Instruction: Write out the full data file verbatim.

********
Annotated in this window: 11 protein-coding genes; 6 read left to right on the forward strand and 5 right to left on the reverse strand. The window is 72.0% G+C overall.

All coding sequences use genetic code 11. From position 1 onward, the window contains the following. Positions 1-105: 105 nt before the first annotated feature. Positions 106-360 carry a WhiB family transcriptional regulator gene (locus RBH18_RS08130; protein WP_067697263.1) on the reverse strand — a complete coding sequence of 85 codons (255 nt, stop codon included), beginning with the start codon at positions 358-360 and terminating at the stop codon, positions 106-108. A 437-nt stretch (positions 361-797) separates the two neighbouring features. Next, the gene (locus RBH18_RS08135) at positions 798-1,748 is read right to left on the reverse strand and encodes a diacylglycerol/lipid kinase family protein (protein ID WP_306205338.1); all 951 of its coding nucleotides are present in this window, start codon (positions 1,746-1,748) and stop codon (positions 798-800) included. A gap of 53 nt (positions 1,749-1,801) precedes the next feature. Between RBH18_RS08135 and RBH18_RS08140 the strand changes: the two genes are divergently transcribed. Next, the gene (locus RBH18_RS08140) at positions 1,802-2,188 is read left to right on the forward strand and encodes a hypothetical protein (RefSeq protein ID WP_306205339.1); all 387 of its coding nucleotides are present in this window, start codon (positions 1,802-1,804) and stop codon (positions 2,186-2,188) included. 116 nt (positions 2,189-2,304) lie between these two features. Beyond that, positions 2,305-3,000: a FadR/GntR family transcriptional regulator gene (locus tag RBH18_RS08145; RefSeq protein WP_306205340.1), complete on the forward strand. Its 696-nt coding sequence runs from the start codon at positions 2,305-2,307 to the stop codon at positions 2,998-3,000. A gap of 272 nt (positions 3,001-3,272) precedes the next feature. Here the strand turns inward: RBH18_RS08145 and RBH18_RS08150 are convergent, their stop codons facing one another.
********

Annotated in this window: 11 protein-coding genes; 6 read left to right on the forward strand and 5 right to left on the reverse strand. The window is 72.0% G+C overall.

All coding sequences use genetic code 11. From position 1 onward, the window contains the following. Positions 1-105: 105 nt before the first annotated feature. Positions 106-360 carry a WhiB family transcriptional regulator gene (locus RBH18_RS08130; protein WP_067697263.1) on the reverse strand — a complete coding sequence of 85 codons (255 nt, stop codon included), beginning with the start codon at positions 358-360 and terminating at the stop codon, positions 106-108. A 437-nt stretch (positions 361-797) separates the two neighbouring features. Next, the gene (locus RBH18_RS08135) at positions 798-1,748 is read right to left on the reverse strand and encodes a diacylglycerol/lipid kinase family protein (protein ID WP_306205338.1); all 951 of its coding nucleotides are present in this window, start codon (positions 1,746-1,748) and stop codon (positions 798-800) included. A gap of 53 nt (positions 1,749-1,801) precedes the next feature. Between RBH18_RS08135 and RBH18_RS08140 the strand changes: the two genes are divergently transcribed. Next, the gene (locus RBH18_RS08140) at positions 1,802-2,188 is read left to right on the forward strand and encodes a hypothetical protein (RefSeq protein ID WP_306205339.1); all 387 of its coding nucleotides are present in this window, start codon (positions 1,802-1,804) and stop codon (positions 2,186-2,188) included. 116 nt (positions 2,189-2,304) lie between these two features. Beyond that, positions 2,305-3,000: a FadR/GntR family transcriptional regulator gene (locus tag RBH18_RS08145; RefSeq protein WP_306205340.1), complete on the forward strand. Its 696-nt coding sequence runs from the start codon at positions 2,305-2,307 to the stop codon at positions 2,998-3,000. A gap of 272 nt (positions 3,001-3,272) precedes the next feature. Here the strand turns inward: RBH18_RS08145 and RBH18_RS08150 are convergent, their stop codons facing one another.